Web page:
In order to silence opposition to the February coup, Myanmar’s military is vigorously policing the internet as it quashes street protests. Outside powers and technology companies should endeavour to keep the online space free of interference and deny the junta tools of virtual repression.
Two months after the 1 February coup, Myanmar is in a deep crisis. The military seems bent on imposing its will, using draconian tactics that are only strengthening demonstrators’ will to resist. International actors should stay united in urging the junta to change course.
Myanmar’s military overthrew its newly elected parliament on 1 February, halting the country’s democratic transition and sparking massive protests. External actors should cooperate to prevent a violent crackdown and adopt tailored measures that target coup leaders, without penalising the population or damaging the broader economy.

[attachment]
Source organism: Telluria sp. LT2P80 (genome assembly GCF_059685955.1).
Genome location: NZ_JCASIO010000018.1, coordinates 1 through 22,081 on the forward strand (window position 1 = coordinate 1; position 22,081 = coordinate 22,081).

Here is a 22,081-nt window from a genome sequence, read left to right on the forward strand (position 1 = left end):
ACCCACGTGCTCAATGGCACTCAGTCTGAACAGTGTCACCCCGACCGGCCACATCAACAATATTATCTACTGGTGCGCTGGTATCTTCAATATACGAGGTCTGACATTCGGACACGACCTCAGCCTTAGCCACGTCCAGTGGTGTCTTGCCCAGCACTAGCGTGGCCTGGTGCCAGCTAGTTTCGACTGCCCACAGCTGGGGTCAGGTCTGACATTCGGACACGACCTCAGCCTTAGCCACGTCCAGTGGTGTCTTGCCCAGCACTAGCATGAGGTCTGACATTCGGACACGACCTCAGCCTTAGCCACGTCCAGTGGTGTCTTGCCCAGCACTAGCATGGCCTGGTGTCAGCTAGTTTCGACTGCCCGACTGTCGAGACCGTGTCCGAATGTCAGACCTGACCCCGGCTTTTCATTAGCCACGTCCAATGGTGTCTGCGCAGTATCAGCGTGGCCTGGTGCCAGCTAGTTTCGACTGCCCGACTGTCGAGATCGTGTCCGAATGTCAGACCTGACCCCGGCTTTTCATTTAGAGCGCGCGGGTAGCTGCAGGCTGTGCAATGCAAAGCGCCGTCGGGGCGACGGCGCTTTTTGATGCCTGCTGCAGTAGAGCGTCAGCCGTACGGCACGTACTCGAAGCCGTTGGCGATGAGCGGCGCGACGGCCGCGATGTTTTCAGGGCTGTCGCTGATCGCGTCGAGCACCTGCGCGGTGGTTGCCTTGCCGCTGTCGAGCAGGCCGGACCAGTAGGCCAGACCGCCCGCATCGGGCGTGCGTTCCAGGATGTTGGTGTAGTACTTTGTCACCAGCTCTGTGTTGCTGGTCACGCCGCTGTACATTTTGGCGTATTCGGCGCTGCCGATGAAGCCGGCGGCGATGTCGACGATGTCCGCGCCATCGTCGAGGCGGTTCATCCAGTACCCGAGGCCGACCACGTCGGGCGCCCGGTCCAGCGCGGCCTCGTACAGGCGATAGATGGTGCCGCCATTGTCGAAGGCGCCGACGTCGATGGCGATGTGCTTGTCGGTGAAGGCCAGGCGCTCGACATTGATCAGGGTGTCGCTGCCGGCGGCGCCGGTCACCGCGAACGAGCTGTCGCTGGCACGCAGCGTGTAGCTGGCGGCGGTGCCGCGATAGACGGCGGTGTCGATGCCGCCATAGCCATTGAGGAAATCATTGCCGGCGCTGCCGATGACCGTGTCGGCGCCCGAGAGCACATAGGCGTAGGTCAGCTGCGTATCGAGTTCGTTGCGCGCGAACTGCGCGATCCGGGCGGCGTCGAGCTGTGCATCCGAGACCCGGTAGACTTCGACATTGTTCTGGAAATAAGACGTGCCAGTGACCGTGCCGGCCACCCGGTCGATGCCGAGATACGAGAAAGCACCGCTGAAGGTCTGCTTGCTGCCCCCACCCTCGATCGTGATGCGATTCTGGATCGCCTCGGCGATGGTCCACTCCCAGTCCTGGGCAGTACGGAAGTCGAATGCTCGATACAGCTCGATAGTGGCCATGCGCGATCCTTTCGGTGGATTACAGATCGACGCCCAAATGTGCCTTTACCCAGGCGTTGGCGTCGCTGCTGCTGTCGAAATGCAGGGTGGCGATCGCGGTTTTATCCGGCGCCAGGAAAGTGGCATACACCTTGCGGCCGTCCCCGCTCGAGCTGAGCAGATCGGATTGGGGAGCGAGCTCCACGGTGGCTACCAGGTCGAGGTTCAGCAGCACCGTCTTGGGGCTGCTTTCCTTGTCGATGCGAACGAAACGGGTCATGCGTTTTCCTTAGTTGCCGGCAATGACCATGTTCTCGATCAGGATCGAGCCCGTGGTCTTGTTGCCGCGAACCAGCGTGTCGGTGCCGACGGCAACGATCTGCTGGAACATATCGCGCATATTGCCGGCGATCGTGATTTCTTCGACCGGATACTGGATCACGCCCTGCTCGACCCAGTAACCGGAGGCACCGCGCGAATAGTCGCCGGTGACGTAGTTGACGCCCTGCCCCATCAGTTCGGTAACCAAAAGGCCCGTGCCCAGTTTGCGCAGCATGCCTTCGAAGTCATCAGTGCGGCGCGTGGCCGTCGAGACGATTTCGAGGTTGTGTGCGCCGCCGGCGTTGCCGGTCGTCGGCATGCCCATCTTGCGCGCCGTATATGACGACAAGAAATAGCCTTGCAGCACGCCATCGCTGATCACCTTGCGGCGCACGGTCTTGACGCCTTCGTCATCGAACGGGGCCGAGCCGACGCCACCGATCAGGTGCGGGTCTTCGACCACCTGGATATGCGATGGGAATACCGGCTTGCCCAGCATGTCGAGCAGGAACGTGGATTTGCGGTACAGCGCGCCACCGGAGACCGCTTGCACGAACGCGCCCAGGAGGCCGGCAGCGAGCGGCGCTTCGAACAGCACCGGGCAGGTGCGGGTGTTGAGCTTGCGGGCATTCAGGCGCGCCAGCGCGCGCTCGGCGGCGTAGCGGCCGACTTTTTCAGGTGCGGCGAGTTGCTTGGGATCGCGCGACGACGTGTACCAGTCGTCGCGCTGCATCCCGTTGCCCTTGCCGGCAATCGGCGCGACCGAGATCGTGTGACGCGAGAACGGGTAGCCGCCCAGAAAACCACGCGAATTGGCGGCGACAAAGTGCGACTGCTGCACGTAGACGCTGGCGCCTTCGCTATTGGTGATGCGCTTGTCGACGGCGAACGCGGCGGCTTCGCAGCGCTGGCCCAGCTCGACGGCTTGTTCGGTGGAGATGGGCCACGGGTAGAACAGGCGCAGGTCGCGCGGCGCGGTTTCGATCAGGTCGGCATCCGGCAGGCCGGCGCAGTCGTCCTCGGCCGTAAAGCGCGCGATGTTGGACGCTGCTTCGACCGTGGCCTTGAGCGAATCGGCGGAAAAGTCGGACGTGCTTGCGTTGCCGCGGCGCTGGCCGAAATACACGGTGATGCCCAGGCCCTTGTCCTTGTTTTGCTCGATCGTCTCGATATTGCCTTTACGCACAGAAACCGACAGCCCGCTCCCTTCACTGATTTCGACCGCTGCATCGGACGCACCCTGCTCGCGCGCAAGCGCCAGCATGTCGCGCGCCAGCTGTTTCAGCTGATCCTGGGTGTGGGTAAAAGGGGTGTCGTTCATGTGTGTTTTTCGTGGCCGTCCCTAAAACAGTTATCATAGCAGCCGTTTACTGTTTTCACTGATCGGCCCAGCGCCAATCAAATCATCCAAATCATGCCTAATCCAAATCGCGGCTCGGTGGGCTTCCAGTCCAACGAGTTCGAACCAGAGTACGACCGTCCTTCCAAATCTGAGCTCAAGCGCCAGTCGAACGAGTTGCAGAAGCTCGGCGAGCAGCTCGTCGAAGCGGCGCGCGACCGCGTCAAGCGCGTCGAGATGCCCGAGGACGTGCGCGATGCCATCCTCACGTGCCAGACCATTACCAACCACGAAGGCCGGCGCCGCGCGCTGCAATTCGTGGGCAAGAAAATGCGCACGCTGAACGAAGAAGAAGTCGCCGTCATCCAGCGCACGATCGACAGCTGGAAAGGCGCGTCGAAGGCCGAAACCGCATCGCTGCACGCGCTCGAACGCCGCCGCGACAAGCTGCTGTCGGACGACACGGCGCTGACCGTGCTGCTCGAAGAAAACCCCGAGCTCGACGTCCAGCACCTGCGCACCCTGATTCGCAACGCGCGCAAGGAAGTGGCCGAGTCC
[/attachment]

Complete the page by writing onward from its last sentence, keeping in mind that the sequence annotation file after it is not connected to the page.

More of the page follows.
An informal ceasefire has created the best opportunity in two years to curb fighting between Myanmar and the Arakan Army, the ethnic Rakhine rebels in the country’s north. To seize it, all three of the military, civilian government and insurgency need to make significant concessions.
De facto leader Aung San Suu Kyi is likely to win Myanmar’s 8 November elections. The next test will be whether the result entrenches minority grievances that fuel armed conflict or revives reform efforts to give minorities a fairer deal alongside the Burman Buddhist majority.
The vast majority of people in Myanmar from all walks of life are opposed to the coup and angry at the regime’s violence against the population.
It’s hard to downplay the risks in [Myanmar,] a very ethnically diverse country populated with a variety of armed movements and armed actors.